Free Agency in 2014: Where do the Panthers look?

Several big name UFAs are available this summer, but is that where the Panthers should put their money?

With the season already long over for the Panthers, the focus of Tallon Inc. is directed to the offseason, which includes both the upcoming 2014 NHL Entry Draft (where the Panthers hold the first overall pick) and free agency. Free agency is obviously an essential part to building a cup contender in the NHL; not only is it important to sign your own restricted free agents (RFA: players become unrestricted when they are over the age of 27 or they have played in the league for at least 7 years.), but it's also very important to add key pieces to your team in the form of unrestricted free agents (UFA). Though we know that trying to build an entire roster through free agency doesn't necessarily build a cup contender, we do see that teams can add key pieces to their roster before making deep Cup runs (i.e. Hossa in Chicago, Iginla with Boston, etc).

What the Panthers have to avoid is being sucked into the free agency trap. Paying too much for a free agent who will not produce as needed in the upcoming season (i.e. Clarkson/Toronto, Horton/Columbus, Weiss/Detroit, the latter two due to injuries) can be poison to both a salary cap and a roster. Florida has a solid core of budding young stars, having to give one up due to a destructive contract given to a player who produces nowhere near what he is being payed for is essentially the worst case scenario.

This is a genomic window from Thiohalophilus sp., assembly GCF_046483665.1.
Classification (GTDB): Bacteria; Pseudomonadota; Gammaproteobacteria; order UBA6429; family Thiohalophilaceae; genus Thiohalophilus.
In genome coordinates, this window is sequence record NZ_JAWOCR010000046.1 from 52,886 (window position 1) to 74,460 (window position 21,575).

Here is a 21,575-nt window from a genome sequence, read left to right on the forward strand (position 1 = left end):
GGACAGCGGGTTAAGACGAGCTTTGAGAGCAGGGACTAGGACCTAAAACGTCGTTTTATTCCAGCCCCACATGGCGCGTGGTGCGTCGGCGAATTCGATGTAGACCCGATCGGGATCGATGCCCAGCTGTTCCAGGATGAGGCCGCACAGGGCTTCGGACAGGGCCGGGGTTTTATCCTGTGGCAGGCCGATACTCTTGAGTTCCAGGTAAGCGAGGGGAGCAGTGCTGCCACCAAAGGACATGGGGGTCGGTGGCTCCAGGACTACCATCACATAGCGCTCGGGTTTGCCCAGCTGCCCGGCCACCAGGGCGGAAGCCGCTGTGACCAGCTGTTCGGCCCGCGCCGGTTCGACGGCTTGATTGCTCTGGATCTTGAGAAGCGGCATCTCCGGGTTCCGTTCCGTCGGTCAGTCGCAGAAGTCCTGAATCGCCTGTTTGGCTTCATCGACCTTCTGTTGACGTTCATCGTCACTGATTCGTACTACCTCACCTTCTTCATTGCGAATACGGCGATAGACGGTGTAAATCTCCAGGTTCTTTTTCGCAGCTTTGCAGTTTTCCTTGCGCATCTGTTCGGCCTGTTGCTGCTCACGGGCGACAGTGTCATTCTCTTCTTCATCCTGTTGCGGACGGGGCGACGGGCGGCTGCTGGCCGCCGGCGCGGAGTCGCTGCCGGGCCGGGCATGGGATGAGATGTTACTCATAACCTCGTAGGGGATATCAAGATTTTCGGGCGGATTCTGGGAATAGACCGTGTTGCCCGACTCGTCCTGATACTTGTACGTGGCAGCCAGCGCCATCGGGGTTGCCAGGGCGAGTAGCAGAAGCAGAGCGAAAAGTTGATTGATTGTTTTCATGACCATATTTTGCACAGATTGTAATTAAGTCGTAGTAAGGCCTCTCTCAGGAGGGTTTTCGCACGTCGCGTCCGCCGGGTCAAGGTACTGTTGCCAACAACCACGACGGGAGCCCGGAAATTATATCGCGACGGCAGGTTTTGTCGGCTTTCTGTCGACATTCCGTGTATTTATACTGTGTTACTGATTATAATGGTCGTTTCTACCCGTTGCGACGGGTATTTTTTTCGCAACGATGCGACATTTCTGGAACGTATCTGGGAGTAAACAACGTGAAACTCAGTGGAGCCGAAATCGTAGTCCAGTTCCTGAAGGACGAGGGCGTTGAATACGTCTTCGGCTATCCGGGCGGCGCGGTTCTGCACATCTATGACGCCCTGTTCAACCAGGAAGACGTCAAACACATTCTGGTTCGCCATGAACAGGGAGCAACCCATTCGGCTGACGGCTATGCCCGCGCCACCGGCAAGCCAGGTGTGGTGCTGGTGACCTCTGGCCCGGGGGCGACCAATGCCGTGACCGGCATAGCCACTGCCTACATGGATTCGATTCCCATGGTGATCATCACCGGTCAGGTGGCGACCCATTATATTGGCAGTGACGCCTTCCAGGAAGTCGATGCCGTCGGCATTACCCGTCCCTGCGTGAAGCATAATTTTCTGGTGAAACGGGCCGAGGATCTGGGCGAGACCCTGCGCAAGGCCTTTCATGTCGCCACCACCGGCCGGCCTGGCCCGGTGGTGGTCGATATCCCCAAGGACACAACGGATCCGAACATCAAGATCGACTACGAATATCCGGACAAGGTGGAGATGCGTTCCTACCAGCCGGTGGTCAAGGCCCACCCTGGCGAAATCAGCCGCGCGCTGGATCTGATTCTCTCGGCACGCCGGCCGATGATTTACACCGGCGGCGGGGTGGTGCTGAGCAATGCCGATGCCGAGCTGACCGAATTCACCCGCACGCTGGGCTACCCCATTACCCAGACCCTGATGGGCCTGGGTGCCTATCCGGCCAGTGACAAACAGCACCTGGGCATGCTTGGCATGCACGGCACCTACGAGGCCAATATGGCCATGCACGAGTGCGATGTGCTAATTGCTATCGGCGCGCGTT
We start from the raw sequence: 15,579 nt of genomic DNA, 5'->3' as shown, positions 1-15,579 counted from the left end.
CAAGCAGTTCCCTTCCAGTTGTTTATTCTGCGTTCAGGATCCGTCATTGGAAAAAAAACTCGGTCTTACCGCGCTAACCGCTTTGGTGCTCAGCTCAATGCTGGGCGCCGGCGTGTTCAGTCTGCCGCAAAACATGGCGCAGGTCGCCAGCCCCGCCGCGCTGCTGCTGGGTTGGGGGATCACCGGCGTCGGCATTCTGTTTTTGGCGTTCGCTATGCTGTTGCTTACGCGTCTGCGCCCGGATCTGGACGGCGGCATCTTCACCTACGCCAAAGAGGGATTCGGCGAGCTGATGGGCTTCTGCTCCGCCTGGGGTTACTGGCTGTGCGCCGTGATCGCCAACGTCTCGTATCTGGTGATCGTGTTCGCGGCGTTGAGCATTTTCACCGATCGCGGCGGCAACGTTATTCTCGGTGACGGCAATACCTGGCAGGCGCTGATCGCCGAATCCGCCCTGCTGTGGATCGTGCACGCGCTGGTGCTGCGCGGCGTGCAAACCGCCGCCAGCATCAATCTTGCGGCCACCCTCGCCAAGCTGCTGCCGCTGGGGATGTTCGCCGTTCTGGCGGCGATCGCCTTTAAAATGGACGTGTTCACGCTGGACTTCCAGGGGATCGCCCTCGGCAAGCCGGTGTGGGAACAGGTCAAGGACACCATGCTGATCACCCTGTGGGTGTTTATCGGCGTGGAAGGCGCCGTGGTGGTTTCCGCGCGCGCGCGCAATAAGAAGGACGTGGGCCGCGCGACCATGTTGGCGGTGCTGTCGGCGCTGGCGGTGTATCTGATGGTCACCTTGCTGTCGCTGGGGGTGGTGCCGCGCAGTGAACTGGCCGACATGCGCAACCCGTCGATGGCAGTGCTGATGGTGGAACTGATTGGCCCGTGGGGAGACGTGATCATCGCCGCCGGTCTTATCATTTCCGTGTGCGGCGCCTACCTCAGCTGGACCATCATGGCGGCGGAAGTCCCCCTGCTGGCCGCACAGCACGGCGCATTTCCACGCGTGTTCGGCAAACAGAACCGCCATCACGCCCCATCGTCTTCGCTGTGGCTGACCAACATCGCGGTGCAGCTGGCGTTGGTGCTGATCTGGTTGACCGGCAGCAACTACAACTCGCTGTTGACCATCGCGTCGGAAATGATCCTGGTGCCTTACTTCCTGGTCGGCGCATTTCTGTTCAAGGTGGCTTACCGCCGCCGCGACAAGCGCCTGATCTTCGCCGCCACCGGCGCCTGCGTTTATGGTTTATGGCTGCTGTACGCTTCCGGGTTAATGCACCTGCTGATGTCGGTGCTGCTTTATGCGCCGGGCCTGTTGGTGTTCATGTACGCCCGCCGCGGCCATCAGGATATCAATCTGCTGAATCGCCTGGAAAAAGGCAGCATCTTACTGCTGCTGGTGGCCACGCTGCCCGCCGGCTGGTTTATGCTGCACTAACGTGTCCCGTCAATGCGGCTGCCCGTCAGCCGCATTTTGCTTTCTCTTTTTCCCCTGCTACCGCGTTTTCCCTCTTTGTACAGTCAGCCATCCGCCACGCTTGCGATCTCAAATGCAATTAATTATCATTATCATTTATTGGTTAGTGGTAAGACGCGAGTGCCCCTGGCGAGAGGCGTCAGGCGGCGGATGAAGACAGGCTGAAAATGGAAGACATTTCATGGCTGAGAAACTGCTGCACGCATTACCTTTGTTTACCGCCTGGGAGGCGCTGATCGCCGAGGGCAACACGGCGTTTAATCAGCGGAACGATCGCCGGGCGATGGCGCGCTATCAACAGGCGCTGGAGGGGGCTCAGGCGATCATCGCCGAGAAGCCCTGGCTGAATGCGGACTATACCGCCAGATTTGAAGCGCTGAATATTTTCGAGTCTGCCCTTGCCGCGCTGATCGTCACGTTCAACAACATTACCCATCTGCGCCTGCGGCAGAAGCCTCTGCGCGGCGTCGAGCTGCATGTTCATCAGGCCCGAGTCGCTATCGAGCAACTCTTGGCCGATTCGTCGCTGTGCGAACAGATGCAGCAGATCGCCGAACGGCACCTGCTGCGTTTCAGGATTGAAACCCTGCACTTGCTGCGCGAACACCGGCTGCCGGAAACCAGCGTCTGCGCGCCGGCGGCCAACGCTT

Obviously, money will have to spent if proven talent is to be imported to Sunrise. Notable names that fit in here are Marian Gaborik, Paul Stastny, Thomas Vanek, Mike Cammalleri, Ales Hemsky, Milan Michalek, Andrej Meszaros, Brooks Orpik, Radim Vrbata, Matt Niskanen. The ever-reliable CapGeek has the full list if you're really interested in plowing on through it.

Of the names above, a couple that really stick out in terms of whom the Panthers could pursue include Marian Gaborik, Thomas Vanek, Ales Hemsky, Andrej Meszaros, Brooks Orpik, Matt Niskanen, and Radim Vrbata,

  • Gaborik - Talented winger, proven goal scorer. Fills glaring need for the Panthers if signed.
  • Vanek - Same as Gaborik, though currently with a lower cap hit.
  • Hemsky - Lower cap hit than Vanek and Gaborik, though maybe not as talented. Again, fills organizational need of a scoring winger.